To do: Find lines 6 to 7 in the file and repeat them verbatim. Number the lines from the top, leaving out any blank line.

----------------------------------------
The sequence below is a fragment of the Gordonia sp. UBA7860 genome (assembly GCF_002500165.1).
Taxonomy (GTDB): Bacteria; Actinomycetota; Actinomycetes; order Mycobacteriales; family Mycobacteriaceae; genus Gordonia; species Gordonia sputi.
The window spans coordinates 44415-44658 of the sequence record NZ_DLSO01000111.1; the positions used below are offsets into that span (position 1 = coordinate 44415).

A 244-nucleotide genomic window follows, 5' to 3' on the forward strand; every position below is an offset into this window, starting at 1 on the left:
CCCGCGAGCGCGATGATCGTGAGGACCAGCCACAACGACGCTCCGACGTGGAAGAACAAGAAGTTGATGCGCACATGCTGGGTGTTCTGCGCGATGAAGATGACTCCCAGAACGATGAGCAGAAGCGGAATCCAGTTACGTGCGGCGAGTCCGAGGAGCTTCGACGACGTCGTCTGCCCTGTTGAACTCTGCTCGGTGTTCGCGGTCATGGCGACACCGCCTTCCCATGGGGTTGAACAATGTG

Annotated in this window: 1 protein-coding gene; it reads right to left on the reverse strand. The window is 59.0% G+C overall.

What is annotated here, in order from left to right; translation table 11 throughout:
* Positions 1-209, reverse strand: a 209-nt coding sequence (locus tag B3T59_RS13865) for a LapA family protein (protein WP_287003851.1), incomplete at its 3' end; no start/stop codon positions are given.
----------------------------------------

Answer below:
Annotated in this window: 1 protein-coding gene; it reads right to left on the reverse strand. The window is 59.0% G+C overall.

What is annotated here, in order from left to right; translation table 11 throughout: